In the days right before this last, zen week of family time and no email, I read a few news items about the sorry state of our global commons. From the real costs of extreme weather ($52 billion in damages in the U.S. alone in 2011) to massive dangers in the melting of the global permafrost (which could quickly account for 15 percent of global emissions), the news was not good. Add in the failure of global climate negotiations, and it's hard to stay positive about our future.
And yet, there is so much progress (see my top 10 green business stories of 2011 for more on both sides of the equation). In those same couple of weeks pre-holiday, Yale e360 published a great story about a big utility CEO, NRG's David Crane, and his compelling, reality-based case for green energy and electric cars (he also, much to my great enjoyment, called those who say they don't believe climate change liars). Another story, a New York Times piece, described how the latest iteration of the age-old Coca-Cola/Pepsi war is about which company has the greenest bottle.
Fossil fuel CEOs taking climate change seriously, companies competing head-to-head on green, and from my top 10 list, companies like Patagonia and Unilever seriously pushing the envelope on sustainable consumption... these are pretty good signs.
And while I was mulling all this, I took an eye-opening family trip to ski in Great Barrington, MA last week. There's no natural snow right now -- so the ski industry knows that the climate is in fact changing. The vacationers get it as well... some folks on the lifts told us that you'd have to be crazy to not believe anymore. But even so, I was surprised to see how much the region appeared to be embracing green.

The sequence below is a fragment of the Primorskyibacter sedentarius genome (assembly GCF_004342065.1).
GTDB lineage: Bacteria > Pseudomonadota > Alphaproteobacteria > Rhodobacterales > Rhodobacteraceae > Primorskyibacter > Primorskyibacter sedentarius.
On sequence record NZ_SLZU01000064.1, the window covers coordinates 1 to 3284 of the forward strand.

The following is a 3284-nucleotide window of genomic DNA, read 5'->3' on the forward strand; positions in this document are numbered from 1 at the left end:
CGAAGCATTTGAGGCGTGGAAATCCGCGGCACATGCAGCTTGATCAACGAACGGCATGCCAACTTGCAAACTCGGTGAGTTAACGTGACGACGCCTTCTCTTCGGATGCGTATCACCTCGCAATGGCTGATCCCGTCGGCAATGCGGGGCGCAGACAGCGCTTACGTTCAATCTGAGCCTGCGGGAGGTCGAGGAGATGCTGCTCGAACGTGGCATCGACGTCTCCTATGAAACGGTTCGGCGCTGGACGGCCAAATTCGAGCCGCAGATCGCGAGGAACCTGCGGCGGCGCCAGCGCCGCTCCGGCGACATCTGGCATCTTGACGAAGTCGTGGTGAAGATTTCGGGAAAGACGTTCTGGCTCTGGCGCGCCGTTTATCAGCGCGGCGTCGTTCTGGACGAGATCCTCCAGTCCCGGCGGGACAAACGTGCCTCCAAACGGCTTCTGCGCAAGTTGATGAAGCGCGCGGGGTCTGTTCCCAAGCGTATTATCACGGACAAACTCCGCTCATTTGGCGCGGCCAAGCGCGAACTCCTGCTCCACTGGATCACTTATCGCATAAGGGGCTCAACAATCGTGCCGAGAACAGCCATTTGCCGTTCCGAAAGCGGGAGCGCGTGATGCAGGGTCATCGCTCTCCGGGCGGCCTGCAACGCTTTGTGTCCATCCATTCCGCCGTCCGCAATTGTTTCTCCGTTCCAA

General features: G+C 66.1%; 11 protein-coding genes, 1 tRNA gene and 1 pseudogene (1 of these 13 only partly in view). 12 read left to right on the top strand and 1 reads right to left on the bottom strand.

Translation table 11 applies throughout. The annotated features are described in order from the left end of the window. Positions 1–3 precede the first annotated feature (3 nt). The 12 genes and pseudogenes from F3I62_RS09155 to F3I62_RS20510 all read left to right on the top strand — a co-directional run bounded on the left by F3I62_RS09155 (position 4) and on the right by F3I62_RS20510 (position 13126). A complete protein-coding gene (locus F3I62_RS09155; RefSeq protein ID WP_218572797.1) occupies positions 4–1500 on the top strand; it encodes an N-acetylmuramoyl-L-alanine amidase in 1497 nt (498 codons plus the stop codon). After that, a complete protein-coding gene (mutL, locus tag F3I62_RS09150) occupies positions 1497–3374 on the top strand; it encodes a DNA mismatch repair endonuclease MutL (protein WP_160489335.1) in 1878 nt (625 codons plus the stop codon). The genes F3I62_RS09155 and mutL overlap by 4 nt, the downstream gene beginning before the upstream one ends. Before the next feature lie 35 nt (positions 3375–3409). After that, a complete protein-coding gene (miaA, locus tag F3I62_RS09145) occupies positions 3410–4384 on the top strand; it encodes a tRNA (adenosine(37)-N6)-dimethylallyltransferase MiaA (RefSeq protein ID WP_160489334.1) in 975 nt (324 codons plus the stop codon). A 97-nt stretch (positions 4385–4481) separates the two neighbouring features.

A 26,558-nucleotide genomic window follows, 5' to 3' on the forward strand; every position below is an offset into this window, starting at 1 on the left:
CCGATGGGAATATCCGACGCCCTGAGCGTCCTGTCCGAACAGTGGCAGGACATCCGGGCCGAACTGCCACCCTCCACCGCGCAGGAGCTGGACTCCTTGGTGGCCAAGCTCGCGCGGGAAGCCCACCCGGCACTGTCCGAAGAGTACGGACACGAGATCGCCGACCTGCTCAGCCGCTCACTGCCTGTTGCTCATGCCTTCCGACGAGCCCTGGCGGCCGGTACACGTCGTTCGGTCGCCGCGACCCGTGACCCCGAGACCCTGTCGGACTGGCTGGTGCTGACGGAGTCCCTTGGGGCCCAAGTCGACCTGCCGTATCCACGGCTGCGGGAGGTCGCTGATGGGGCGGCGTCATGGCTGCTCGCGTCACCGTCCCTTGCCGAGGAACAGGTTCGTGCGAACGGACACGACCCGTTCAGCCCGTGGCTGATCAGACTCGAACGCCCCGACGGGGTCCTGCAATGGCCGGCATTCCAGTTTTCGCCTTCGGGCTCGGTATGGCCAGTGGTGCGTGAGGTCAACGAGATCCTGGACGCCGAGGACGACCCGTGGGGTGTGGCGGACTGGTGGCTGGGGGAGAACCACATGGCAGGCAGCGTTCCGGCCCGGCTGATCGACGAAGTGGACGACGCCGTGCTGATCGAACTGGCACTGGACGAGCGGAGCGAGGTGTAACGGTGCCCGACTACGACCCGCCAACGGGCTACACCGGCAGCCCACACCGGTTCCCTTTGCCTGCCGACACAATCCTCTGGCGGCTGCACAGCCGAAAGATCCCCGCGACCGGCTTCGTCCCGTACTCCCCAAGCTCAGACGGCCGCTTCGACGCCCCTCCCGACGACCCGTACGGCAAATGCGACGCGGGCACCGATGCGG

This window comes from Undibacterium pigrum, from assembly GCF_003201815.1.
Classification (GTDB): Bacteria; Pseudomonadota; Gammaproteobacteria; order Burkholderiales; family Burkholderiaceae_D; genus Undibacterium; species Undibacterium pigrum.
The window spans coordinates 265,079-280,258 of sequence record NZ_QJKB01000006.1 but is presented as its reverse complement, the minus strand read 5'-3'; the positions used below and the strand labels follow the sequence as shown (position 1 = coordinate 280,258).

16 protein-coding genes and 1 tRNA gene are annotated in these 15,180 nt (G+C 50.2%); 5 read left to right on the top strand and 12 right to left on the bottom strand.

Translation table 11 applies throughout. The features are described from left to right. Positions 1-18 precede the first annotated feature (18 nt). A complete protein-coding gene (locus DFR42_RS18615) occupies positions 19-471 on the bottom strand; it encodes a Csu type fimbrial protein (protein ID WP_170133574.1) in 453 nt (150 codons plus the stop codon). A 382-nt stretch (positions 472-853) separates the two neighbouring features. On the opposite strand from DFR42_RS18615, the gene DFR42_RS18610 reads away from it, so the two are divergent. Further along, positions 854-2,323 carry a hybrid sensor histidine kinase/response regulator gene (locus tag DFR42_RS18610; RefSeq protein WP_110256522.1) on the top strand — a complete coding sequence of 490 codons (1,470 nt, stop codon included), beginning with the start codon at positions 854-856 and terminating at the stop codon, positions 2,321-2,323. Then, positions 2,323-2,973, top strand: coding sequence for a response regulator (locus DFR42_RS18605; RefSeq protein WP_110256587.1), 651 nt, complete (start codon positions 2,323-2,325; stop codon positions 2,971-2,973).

For example, the two restaurants we picked randomly both had significant environmental efforts. The first, Barrington Brewery, uses solar power to brew the beer and the second, Four Brothers Pizza, captures its used cooking oil to produce energy. Also, on the way into town, we drove by the Berkshire School and saw the largest private school solar array in New England (a stunning 2 megawatts covering 8 acres).
I choose to see all these microcosms as harbingers of the future. The full logic of green -- the economic, environmental, social, and moral imperative -- is dawning on everyone from joe skier to fossil-fuel CEOs and local entrepreneurs.
Of course at the macrocosm level, the brutal facts coming out of the scientific community are not pretty, and staying positive is hard. So I choose optimism -- we'll get a lot more done if we believe that our species will in fact get its act together.
But of course it wouldn't be a New Years' resolution if it were easy!